ADDING A NEW DOG TO YOUR PACK: A dog guardian’s guide to expanding your canine family

ADDING A NEW DOG TO YOUR PACK: A dog guardian’s guide to expanding your canine family

Tiva and Taylor look quite ferocious here, don't they?

We took this photo a few years ago when Tiva Marie first joined our family. She was only a year old then, and Taylor Bay was six. Despite the toothy engagement, there’s no hostile intent. This is a snapshot of classic physical canine play. It lets dogs expend pent-up energy, challenge each other for pack position, gain trust that they won’t be deliberately hurt by the other canine, and share the sheer joy of being dogs.

It took about three weeks for this to happen, and when it did, we were very happy and relieved. This bonding and play behavior meant that Tiva had now been accepted by Taylor and was now being treated as a pack member, not an “outsider.”

 When we supervise with minimal interference, and let dogs be dogs, this is how they roll; or should we say roll, tumble, snarl, growl, nip, and leap? It’s a little like “pro wrestling” on TV, with lots of drama and noise, but usually no one gets hurt. There's an occasional yelp, indicating that someone chomped down a little too hard, or stomped on a tender body part; in "fair dog" play, that yelp is an important signal and prompts the other dog to respectfully back off and let things cool down. It’s fun to watch their antics, and we marvel at their athleticism.

This was cause for celebration, because until a new dog is accepted by his or her species mates, the family can’t be re-integrated as a new whole. Humans may think that we can “force” dogs to accept each other, but inter-dog relationships are ultimately determined by the dogs. They need to build a relationship in which they like and trust each other.

It is our job as guardians and stewards of our dogs to prepare properly for new dogs and manage the situation intelligently.

SHOULD YOU ADD ANOTHER DOG? For those considering adding a new dog to an existing one-dog or multi-dog family, there are many things to consider. On the plus side, a family that has a well-adjusted, reasonably well-behaved, and healthy dog (or more than one) has proven their dog parent credentials. This experience means that they have a head start in integrating a new dog and giving the newcomer a wonderful new home. But making the leap from one dog to two or more is a big step. This article was written to help guide families in making this decision and to provide practical guidance to increase the chances of success.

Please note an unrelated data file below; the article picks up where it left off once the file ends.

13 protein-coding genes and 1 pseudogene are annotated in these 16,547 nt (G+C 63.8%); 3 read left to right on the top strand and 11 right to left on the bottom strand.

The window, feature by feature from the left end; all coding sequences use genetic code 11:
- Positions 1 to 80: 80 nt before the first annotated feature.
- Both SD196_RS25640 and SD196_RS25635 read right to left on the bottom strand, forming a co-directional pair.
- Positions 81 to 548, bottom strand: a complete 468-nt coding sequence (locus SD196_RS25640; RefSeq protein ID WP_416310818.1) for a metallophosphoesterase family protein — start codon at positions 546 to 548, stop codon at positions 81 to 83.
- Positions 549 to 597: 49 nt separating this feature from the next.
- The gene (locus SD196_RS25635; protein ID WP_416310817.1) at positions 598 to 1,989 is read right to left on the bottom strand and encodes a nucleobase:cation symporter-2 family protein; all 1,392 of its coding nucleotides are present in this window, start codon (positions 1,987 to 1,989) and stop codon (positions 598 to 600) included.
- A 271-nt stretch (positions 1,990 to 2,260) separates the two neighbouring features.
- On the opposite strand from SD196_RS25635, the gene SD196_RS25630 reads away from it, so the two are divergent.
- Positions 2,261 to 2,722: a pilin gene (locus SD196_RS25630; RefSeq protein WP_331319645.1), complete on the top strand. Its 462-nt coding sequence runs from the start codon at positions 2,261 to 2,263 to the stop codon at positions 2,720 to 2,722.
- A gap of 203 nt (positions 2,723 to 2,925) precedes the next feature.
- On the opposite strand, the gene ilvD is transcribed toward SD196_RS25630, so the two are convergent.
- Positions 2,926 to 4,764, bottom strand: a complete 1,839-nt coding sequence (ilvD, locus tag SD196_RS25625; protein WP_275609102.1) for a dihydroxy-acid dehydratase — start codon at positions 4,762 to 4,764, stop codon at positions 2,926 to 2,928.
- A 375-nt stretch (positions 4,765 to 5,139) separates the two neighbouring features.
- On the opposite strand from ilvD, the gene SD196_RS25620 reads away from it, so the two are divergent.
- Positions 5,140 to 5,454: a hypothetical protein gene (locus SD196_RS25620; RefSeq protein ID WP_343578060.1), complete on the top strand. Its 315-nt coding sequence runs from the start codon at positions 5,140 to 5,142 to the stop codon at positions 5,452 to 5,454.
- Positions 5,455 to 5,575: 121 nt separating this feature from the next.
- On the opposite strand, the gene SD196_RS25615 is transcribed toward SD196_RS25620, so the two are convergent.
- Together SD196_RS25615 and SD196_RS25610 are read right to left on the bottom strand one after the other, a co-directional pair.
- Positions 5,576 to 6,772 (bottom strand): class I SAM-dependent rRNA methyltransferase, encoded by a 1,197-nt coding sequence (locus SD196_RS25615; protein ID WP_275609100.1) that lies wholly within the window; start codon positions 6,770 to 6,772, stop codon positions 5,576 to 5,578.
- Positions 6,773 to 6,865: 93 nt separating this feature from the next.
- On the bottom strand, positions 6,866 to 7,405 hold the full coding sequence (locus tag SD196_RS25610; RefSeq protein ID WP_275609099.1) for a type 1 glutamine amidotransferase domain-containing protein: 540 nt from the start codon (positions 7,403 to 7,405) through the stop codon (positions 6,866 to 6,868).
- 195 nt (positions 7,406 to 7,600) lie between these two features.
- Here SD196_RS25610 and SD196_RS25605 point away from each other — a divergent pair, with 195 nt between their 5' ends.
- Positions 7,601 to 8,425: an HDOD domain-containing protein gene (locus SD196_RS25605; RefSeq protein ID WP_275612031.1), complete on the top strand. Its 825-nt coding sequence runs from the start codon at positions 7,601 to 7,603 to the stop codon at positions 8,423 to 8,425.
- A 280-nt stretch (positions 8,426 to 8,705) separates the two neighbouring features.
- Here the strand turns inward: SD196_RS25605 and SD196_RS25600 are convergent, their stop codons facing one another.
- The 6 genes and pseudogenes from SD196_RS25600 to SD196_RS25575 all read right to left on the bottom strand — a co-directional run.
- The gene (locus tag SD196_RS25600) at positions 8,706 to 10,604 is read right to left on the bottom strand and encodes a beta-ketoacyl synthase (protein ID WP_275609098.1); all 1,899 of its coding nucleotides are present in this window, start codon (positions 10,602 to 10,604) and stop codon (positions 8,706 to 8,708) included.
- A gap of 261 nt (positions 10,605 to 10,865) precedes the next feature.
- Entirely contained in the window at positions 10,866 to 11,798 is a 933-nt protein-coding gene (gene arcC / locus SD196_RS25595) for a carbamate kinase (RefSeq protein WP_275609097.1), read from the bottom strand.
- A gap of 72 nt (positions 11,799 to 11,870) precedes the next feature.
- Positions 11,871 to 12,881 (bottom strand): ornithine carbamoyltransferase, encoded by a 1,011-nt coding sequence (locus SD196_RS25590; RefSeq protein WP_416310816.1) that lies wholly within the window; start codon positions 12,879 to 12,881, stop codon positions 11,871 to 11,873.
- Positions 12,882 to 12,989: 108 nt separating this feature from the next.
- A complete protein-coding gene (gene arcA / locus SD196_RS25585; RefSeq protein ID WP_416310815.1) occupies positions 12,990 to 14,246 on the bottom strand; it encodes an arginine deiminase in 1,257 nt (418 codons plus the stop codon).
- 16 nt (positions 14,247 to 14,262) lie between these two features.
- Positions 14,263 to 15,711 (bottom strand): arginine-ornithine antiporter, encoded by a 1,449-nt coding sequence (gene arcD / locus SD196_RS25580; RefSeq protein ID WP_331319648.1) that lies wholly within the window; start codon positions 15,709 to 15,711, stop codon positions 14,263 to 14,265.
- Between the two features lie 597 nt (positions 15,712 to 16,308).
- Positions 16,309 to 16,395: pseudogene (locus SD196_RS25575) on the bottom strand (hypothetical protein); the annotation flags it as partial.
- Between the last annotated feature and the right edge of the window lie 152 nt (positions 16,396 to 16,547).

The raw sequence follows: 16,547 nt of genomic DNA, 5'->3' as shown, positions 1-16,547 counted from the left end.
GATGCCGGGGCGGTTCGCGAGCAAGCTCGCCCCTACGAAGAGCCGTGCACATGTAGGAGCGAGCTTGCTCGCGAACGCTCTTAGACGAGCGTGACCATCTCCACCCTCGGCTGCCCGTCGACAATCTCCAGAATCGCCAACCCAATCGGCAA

ARE MULTI-DOG HOUSEHOLDS HAPPIER? Your solo dog may benefit from the addition of a well-matched canine companion. Based on 30 years of observation with our own dogs, and thousands of contacts with other dog lovers, I believe that most dogs are better adjusted and less stressed when living with at least one other dog. They flourish when they can bond with a friendly member of their own species who "speaks their language." Separation anxiety is one of the most common causes of serious behavior problems and canine depression in solo dog homes, and this is especially so with busy working families who need to leave their dogs home alone daily. The good news is that separation anxiety and its sometimes destructive behavioral results are very rare in multi-dog households.

THE DECISION TO ADD A NEW DOG SHOULD BE MADE CAREFULLY. You don't want to bring a dog home and then have the gut-wrenching experience of having to return them to the shelter or rescue because of failure to successfully integrate into the household. Failure to integrate can be caused by aggression and tension between the new and existing dogs. And despite the above reference to safe “rough canine play,” there is always a risk of actual fighting or one-sided aggression that can cause serious injury or even death to one of the dogs involved.

SIX QUESTIONS TO ASK BEFORE ADDING A NEW DOG: By no means is this article intended to discourage you from adding a new dog. Instead, look at it as a checklist of reminders. Before getting another dog (or getting your first dog, for that matter) you must first think seriously about it and decide if it's right for you and your family. Enter this commitment as one would enter a marriage, with eyes wide open and the intention to MAKE IT WORK even when its neither fun nor easy. Here are the questions:

  1. Can you afford it? The extra dog will mean more money for food, toys, accessories, and the biggest obligation, proper veterinary care.
  2. Do you have the time and patience? It sounds like fun, and indeed it can be very rewarding, to have a new canine companion in your family. But before making that decision, be honest with yourself about whether family members are prepared to step up to the plate and find time to handle the extra demands on your time to walk, feed, play with, and clean up after a new dog. If your kids are begging for another dog, make sure they are ready to help out to the best of their ability based on age.
  3. Can you deal with a few bumps along the way? You'll need to accept the inevitable housebreaking accidents and minor damage that can come with a new dog. This is not to say that you should tolerate these things long term, or that you shouldn't intervene to prevent them! But even if you adopt a mellow older dog, some mishaps can still occur. Don't bring a dog into your home if the first chewed shoe or pillaged trash can will have you exploding with anger! That stress is bad for your health and the dog's future. Take it in stride and correct firmly but gently. This too shall pass.